touring is not this boots purpose.

Actually, it is. That's why it has a walk mode and a rubber sole, otherwise, it's a krypton.

 

They're not going to be feathery light like some tech boots, (but still lighter than a lot of alpine boots), but the lupo is a good option for someone who tours, but wants the power of a full-on alpine boot for the descents, and doesn't want to own two pair of boots (me). The more upright cuff could be a deal breaker though, but a good friend who used to ski kryptons, and now skis Lupos tells me it's barely noticeable. FWIW, he's a former pro-bumper, so probably judges performance by similar criteria to my own.

 

Think I'm gonna wait till they start dropping prices in the spring, and then maybe pick up a pair. At least I know my feet are happy in kryptons, so the lupo fit should be more or less a known quantity, VS rolling the dice with the fit of another brand AT boot.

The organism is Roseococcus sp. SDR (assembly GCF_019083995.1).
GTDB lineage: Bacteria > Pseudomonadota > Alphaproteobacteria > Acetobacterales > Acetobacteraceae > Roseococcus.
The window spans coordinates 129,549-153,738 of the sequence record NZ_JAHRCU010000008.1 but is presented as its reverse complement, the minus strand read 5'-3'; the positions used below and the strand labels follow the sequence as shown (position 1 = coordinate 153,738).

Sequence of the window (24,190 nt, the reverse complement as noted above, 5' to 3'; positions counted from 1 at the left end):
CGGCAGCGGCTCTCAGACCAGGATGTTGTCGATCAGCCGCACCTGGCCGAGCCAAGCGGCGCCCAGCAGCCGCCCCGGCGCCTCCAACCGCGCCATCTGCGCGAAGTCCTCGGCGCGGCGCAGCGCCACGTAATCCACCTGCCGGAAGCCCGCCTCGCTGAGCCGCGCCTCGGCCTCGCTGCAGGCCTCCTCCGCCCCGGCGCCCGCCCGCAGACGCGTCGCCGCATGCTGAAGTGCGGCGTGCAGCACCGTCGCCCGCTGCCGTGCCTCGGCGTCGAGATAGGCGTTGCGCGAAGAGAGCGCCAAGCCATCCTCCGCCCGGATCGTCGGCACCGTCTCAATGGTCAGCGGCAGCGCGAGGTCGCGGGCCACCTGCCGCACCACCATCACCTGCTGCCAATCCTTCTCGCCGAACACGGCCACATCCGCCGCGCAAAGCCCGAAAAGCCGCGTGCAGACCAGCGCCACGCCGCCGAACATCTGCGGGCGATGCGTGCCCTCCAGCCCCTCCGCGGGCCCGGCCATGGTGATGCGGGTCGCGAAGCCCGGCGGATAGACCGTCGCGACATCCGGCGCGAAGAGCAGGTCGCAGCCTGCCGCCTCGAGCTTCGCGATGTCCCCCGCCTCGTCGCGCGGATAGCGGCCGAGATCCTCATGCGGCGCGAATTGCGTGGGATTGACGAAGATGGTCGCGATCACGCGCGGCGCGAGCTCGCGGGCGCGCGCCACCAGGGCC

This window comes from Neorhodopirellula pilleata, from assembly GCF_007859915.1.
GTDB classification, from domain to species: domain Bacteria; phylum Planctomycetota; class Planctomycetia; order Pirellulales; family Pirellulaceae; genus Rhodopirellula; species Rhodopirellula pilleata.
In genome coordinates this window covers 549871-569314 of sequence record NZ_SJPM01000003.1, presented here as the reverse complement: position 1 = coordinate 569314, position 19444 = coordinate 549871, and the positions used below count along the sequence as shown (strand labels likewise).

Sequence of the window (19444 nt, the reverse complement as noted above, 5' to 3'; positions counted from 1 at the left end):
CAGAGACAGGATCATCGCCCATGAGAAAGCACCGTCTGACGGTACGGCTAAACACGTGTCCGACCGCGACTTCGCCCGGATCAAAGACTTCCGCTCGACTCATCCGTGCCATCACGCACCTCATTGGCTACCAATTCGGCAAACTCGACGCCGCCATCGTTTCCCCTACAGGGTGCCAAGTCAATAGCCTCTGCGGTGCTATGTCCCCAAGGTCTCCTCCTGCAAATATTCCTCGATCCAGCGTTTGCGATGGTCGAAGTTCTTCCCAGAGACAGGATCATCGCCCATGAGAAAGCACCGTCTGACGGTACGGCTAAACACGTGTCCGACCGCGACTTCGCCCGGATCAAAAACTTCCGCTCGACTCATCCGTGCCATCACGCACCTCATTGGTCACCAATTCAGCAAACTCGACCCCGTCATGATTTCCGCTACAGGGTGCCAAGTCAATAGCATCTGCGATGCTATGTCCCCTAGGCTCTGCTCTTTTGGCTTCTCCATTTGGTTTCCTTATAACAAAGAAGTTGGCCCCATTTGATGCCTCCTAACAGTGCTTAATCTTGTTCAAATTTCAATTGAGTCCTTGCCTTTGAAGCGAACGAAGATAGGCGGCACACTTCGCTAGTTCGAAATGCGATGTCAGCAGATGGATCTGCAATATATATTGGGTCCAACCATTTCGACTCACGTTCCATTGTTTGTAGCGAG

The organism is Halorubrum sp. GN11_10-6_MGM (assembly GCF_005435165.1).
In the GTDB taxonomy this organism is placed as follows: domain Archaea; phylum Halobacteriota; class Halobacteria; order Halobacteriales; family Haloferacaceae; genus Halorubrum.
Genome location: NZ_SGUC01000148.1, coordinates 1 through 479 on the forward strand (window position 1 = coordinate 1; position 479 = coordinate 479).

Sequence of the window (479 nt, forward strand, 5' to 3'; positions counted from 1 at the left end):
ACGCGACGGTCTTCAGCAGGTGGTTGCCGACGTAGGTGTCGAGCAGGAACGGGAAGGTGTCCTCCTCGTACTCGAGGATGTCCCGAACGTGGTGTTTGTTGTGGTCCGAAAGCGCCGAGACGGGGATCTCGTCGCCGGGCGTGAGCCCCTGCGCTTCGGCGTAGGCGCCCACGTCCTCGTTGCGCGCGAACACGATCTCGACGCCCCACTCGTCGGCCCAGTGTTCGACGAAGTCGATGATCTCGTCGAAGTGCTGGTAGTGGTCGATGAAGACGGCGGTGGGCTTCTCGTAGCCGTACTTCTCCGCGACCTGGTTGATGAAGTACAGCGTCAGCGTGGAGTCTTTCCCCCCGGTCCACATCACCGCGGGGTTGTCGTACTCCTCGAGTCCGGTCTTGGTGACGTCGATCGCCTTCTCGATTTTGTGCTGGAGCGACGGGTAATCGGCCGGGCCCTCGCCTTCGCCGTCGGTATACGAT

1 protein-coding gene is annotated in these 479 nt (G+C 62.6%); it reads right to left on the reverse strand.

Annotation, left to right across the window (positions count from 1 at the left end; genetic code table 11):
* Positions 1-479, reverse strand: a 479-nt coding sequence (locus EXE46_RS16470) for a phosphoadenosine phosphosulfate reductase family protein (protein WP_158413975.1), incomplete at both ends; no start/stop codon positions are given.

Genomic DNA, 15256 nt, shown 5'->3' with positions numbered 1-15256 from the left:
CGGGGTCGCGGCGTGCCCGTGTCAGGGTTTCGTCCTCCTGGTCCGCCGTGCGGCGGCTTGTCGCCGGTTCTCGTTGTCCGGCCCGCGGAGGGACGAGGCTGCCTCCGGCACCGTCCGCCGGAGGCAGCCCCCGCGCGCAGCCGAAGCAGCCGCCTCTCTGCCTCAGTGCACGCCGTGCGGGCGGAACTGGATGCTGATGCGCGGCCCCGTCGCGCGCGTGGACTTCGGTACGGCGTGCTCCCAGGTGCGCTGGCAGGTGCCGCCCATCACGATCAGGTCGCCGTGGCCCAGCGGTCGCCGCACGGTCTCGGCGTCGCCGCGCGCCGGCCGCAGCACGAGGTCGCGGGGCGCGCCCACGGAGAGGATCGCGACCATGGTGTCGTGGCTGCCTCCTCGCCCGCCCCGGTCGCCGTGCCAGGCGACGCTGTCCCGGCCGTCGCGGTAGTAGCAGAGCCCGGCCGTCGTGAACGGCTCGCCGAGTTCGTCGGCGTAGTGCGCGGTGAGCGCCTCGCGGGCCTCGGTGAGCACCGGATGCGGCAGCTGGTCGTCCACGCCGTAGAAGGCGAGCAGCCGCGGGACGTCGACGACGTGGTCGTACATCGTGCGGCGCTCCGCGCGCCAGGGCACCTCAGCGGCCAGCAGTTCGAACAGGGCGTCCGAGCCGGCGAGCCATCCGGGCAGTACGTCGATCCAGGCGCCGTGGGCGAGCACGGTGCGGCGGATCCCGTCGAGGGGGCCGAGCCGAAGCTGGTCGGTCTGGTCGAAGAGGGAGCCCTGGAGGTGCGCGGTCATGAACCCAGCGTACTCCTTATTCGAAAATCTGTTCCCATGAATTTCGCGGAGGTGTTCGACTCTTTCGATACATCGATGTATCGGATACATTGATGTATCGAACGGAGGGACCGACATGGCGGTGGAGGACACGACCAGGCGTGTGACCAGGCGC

Can't say enough good things about the ID (intuition powerwrap) liners for fit, warmth, and weight.

post #6 of 15

Any ideas if the comming Lupo Tech will have a wider last then 98mm?

post #7 of 15
FWIW, the current K2 last is a pretty generous 98 in back. Wouldn't want much more space once the liner packs out. Front's the rub, of course.
post #8 of 15

I have  been skiing the Black Diamond Factor 130s for the past couple years as my alpine boot.  I previously spent 5 years in Krypton Pros, which I liked very much.  I bought the Factors because I wanted a full on alpine boot with a walk mode.  I have a much lighter setup for backcountry skiing. I recently tried on some Lupos.  IMO neither the Factor nor the Lupo are real AT boots, they weigh too much and their flex does not function very well for skinning, although I am sure there are people who lug them around in the backcountry who would disputed that.